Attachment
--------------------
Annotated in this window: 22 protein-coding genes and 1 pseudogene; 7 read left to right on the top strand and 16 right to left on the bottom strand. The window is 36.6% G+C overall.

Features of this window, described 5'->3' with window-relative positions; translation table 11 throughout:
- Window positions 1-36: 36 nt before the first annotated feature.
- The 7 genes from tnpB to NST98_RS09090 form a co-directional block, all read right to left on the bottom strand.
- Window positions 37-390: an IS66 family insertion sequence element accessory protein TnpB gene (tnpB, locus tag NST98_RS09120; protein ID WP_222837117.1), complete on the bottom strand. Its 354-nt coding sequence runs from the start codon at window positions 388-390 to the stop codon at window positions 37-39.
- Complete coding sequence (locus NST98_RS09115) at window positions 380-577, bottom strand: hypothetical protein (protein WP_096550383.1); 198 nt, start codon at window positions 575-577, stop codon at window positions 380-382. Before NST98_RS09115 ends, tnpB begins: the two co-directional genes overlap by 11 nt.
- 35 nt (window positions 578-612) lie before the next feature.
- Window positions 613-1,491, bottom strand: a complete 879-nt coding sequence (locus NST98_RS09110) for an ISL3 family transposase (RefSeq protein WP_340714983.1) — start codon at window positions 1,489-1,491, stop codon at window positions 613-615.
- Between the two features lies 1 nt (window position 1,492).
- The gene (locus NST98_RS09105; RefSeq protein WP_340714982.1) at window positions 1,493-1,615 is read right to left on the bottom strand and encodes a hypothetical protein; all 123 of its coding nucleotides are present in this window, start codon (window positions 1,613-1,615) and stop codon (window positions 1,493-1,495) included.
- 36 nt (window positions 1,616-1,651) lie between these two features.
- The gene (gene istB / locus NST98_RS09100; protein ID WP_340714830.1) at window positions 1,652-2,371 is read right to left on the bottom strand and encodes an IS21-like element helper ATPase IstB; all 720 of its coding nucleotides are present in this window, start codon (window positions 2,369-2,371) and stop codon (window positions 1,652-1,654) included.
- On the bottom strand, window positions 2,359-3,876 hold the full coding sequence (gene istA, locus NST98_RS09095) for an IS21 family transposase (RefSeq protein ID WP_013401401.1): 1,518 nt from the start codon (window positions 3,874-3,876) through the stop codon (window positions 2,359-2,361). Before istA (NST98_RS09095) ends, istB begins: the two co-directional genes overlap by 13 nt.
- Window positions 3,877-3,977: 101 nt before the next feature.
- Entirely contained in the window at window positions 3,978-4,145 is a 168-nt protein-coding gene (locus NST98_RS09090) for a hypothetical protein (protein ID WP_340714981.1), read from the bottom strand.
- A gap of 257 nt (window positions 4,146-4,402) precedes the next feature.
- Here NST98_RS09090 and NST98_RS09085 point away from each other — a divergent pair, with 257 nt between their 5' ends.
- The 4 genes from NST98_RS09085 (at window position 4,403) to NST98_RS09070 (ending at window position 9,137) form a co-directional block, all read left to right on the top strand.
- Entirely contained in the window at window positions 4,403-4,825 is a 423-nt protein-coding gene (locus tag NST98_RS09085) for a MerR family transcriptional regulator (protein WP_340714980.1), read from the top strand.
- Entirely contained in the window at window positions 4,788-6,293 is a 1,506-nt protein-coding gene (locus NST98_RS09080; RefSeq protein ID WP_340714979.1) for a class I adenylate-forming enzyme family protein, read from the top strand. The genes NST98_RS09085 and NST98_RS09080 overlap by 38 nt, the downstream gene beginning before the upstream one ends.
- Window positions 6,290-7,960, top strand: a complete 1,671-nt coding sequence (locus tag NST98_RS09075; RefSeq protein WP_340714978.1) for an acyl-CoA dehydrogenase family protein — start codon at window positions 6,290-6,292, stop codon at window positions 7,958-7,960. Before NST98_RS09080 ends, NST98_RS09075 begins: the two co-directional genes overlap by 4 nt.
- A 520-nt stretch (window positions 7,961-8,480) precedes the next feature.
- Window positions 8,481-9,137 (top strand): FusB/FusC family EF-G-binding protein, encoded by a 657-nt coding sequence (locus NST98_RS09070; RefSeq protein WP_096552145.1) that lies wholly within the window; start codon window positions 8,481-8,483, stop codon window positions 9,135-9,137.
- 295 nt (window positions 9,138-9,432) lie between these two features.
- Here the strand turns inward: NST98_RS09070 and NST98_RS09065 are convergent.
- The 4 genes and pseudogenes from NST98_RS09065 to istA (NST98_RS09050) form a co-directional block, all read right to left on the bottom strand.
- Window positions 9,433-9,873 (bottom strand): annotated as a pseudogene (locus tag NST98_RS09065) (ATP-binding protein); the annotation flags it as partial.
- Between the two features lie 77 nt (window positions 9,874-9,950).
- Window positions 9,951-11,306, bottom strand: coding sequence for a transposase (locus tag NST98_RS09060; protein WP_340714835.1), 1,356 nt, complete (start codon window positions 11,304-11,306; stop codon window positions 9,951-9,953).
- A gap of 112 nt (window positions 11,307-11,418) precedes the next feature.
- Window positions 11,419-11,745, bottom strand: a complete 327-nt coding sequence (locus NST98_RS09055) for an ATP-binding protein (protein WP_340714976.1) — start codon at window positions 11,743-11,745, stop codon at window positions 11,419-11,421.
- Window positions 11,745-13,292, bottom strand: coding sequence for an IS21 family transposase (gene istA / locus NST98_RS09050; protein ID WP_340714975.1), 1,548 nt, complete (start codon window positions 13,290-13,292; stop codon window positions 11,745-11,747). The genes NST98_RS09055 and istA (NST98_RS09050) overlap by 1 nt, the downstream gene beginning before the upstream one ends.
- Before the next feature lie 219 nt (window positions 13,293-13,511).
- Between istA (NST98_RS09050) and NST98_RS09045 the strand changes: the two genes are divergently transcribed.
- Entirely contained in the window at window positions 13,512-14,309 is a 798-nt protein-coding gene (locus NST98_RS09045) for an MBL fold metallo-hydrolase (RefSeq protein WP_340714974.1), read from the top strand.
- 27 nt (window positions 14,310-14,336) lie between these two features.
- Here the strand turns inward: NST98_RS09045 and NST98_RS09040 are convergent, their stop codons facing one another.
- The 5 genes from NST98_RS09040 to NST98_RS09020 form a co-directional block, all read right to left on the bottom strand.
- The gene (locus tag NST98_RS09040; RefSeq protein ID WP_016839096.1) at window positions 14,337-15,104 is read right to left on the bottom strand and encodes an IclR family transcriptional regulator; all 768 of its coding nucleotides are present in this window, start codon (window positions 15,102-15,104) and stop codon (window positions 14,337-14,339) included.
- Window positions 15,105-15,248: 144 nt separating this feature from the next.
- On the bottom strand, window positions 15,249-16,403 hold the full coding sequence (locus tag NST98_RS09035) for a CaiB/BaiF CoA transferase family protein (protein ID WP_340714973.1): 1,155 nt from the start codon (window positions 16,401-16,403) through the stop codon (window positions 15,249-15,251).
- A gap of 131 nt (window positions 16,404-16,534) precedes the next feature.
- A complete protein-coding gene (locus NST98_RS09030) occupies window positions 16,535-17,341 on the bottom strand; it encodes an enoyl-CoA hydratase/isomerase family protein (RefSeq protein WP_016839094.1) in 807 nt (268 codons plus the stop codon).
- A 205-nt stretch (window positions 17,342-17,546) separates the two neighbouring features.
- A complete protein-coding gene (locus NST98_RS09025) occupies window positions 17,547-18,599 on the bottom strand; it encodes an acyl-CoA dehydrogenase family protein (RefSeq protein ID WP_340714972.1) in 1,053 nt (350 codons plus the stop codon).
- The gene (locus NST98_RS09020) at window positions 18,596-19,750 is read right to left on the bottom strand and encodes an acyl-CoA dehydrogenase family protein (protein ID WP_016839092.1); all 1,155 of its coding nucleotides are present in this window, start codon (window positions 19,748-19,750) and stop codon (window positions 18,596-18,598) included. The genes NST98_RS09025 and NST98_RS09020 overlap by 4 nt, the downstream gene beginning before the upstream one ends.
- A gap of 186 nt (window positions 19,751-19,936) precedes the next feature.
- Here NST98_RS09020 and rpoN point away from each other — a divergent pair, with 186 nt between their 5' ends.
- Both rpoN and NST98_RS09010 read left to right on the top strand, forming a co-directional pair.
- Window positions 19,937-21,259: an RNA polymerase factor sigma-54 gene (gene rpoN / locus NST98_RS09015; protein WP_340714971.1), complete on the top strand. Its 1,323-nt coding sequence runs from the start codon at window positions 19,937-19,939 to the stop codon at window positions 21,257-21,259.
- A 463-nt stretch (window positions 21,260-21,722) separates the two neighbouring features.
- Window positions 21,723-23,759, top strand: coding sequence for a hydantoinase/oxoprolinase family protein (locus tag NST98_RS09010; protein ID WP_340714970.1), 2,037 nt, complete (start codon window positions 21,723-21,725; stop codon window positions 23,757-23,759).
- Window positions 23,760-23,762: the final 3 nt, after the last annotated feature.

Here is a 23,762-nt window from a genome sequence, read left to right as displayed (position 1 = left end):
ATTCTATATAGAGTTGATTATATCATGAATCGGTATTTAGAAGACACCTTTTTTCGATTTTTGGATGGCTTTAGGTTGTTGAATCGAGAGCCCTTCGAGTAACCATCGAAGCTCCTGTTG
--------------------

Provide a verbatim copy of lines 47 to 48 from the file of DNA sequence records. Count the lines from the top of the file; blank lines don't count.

- A gap of 186 nt (window positions 19,751-19,936) precedes the next feature.
- Here NST98_RS09020 and rpoN point away from each other — a divergent pair, with 186 nt between their 5' ends.